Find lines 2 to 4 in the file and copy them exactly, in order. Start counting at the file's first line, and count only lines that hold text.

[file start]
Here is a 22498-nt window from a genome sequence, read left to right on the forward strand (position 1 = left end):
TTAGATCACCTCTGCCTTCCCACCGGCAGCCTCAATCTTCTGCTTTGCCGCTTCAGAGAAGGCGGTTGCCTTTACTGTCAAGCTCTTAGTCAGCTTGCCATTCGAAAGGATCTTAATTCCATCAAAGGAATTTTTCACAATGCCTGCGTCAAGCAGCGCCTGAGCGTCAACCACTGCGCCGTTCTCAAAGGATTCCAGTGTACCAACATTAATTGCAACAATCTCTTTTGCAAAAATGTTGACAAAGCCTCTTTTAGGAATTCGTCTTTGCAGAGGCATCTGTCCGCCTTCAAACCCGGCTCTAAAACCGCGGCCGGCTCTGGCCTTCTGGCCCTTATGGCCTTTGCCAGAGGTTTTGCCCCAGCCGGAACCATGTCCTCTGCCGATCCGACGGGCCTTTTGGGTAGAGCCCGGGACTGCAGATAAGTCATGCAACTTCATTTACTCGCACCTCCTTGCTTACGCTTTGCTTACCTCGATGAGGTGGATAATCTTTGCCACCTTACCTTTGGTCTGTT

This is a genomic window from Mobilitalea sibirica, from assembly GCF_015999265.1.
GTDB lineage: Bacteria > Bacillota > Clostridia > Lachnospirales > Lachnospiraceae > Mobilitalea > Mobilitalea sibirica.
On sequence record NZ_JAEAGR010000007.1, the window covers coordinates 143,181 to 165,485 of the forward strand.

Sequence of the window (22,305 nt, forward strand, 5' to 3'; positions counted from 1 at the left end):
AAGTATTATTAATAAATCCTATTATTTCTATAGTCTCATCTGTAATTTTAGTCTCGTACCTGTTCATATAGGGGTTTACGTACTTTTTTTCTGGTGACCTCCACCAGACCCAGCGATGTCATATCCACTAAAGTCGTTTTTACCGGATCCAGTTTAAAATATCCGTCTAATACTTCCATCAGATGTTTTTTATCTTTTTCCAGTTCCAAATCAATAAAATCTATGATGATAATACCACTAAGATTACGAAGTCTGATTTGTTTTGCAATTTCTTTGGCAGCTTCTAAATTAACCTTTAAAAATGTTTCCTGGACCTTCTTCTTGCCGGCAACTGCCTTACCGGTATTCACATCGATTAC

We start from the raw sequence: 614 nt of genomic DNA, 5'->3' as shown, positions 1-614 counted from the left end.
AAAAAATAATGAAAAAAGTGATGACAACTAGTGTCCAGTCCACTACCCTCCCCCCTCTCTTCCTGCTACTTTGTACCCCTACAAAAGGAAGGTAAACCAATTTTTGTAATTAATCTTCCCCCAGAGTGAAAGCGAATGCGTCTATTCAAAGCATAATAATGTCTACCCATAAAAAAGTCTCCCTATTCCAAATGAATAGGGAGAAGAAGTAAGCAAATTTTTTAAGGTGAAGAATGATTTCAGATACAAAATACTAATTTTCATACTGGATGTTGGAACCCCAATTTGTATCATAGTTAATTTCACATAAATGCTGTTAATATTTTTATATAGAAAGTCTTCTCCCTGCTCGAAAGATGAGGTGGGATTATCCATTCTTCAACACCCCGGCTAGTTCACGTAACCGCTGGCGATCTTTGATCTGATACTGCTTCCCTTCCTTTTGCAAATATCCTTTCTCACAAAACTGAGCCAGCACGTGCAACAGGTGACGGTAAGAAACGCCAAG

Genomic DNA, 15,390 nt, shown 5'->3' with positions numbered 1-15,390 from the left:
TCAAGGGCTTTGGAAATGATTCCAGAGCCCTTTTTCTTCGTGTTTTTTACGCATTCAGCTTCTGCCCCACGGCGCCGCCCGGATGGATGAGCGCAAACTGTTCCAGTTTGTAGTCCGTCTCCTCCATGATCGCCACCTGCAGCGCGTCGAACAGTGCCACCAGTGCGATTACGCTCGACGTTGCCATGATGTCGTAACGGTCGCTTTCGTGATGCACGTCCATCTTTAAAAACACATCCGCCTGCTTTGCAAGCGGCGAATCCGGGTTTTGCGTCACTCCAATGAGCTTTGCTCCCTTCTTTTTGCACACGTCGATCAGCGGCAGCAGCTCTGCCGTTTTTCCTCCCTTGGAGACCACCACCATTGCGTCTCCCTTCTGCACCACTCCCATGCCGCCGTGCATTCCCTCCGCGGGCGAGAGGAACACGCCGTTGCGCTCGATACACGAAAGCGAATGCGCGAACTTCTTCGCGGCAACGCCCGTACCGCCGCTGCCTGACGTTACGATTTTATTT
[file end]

TTAGATCACCTCTGCCTTCCCACCGGCAGCCTCAATCTTCTGCTTTGCCGCTTCAGAGAAGGCGGTTGCCTTTACTGTCAAGCTCTTAGTCAGCTTGCCATTCGAAAGGATCTTAATTCCATCAAAGGAATTTTTCACAATGCCTGCGTCAAGCAGCGCCTGAGCGTCAACCACTGCGCCGTTCTCAAAGGATTCCAGTGTACCAACATTAATTGCAACAATCTCTTTTGCAAAAATGTTGACAAAGCCTCTTTTAGGAATTCGTCTTTGCAGAGGCATCTGTCCGCCTTCAAACCCGGCTCTAAAACCGCGGCCGGCTCTGGCCTTCTGGCCCTTATGGCCTTTGCCAGAGGTTTTGCCCCAGCCGGAACCATGTCCTCTGCCGATCCGACGGGCCTTTTGGGTAGAGCCCGGGACTGCAGATAAGTCATGCAACTTCATTTACTCGCACCTCCTTGCTTACGCTTTGCTTACCTCGATGAGGTGGATAATCTTTGCCACCTTACCTTTGGTCTGTT

This is a genomic window from Mobilitalea sibirica, from assembly GCF_015999265.1.
GTDB lineage: Bacteria > Bacillota > Clostridia > Lachnospirales > Lachnospiraceae > Mobilitalea > Mobilitalea sibirica.